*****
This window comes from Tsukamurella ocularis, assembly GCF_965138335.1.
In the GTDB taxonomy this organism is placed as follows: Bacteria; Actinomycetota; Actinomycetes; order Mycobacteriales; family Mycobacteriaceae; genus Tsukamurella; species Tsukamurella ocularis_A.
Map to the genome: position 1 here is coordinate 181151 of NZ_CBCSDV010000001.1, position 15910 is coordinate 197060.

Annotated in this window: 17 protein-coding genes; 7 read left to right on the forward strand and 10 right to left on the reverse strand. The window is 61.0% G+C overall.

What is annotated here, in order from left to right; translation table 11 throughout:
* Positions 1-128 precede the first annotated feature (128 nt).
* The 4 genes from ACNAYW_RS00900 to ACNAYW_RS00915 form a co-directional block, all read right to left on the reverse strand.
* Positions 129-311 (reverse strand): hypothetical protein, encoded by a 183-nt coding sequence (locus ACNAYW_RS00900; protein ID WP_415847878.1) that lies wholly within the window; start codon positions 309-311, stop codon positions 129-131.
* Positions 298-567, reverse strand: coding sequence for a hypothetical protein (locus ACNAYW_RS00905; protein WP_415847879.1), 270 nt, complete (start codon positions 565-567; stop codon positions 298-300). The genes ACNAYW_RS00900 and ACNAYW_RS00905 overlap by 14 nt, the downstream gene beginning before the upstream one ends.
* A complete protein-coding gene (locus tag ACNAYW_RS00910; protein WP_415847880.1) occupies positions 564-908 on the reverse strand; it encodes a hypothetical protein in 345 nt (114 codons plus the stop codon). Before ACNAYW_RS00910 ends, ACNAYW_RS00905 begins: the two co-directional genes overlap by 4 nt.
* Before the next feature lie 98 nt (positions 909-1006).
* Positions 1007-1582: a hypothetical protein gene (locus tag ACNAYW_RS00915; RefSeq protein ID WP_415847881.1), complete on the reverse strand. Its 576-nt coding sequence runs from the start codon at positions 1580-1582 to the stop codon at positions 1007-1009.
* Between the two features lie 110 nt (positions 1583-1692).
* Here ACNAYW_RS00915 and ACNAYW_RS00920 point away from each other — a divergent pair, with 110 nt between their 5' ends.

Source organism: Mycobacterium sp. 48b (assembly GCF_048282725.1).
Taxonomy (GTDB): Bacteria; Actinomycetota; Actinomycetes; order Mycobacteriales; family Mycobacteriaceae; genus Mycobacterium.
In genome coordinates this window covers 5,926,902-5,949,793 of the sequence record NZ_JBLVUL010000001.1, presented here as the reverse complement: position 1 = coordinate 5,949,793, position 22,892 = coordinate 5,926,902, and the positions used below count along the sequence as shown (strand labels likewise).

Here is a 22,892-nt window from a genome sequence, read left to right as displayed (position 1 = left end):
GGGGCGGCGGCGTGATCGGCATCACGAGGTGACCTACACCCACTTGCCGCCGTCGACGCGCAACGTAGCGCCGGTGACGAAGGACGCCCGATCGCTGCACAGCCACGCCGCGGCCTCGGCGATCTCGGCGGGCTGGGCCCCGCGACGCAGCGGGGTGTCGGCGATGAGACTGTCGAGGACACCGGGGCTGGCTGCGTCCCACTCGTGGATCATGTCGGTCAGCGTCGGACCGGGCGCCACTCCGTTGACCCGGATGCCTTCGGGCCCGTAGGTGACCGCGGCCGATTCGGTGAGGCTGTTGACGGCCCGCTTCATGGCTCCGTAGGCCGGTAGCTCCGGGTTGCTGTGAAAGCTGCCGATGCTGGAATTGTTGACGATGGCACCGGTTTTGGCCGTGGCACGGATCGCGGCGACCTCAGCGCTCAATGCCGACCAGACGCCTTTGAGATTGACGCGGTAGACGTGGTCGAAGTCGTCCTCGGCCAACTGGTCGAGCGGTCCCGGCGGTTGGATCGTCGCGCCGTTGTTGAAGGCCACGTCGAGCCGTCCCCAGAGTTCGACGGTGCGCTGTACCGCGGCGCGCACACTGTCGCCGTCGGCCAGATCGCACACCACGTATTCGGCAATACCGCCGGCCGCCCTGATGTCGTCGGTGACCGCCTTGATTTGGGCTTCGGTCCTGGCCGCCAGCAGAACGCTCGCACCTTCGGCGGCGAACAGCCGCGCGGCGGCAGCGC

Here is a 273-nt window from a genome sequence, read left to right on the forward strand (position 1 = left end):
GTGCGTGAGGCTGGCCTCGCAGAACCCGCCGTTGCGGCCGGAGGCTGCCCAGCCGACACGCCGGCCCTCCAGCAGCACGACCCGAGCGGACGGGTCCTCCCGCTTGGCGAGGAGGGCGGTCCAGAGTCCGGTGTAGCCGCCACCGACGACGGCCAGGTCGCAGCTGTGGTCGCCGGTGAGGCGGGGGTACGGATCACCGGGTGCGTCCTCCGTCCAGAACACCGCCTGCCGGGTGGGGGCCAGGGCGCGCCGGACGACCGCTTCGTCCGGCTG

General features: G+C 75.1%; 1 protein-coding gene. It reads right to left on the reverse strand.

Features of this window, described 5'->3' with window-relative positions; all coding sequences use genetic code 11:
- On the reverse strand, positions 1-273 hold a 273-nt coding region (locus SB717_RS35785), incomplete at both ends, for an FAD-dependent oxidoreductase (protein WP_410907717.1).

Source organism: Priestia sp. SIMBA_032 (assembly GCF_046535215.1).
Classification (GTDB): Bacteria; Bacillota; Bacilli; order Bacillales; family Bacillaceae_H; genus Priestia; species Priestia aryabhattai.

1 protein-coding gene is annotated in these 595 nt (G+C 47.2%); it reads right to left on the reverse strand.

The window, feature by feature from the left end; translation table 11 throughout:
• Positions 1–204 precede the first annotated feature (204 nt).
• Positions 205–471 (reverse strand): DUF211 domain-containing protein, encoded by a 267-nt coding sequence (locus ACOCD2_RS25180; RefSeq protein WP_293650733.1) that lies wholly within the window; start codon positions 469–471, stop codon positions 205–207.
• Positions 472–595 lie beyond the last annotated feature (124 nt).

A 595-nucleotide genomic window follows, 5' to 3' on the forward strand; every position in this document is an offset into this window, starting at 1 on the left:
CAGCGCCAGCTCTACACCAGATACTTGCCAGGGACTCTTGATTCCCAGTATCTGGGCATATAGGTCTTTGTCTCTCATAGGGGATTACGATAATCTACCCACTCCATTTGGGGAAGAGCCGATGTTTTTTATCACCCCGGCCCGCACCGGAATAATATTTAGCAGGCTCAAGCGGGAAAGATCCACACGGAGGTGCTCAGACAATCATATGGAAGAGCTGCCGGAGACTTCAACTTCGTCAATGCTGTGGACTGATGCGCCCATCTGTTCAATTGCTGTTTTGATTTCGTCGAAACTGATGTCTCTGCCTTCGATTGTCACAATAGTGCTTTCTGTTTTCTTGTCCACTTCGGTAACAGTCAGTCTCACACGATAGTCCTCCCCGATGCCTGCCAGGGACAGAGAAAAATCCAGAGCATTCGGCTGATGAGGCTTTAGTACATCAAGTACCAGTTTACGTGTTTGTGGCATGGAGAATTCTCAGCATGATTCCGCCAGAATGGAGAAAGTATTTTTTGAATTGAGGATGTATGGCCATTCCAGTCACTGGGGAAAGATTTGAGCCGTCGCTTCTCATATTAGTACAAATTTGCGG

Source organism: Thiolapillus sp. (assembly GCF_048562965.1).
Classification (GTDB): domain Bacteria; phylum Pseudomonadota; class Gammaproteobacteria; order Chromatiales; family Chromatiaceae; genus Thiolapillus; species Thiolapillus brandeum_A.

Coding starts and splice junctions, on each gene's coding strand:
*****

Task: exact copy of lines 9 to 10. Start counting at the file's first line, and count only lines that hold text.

* Positions 298-567, reverse strand: coding sequence for a hypothetical protein (locus ACNAYW_RS00905; protein WP_415847879.1), 270 nt, complete (start codon positions 565-567; stop codon positions 298-300). The genes ACNAYW_RS00900 and ACNAYW_RS00905 overlap by 14 nt, the downstream gene beginning before the upstream one ends.
* A complete protein-coding gene (locus tag ACNAYW_RS00910; protein WP_415847880.1) occupies positions 564-908 on the reverse strand; it encodes a hypothetical protein in 345 nt (114 codons plus the stop codon). Before ACNAYW_RS00910 ends, ACNAYW_RS00905 begins: the two co-directional genes overlap by 4 nt.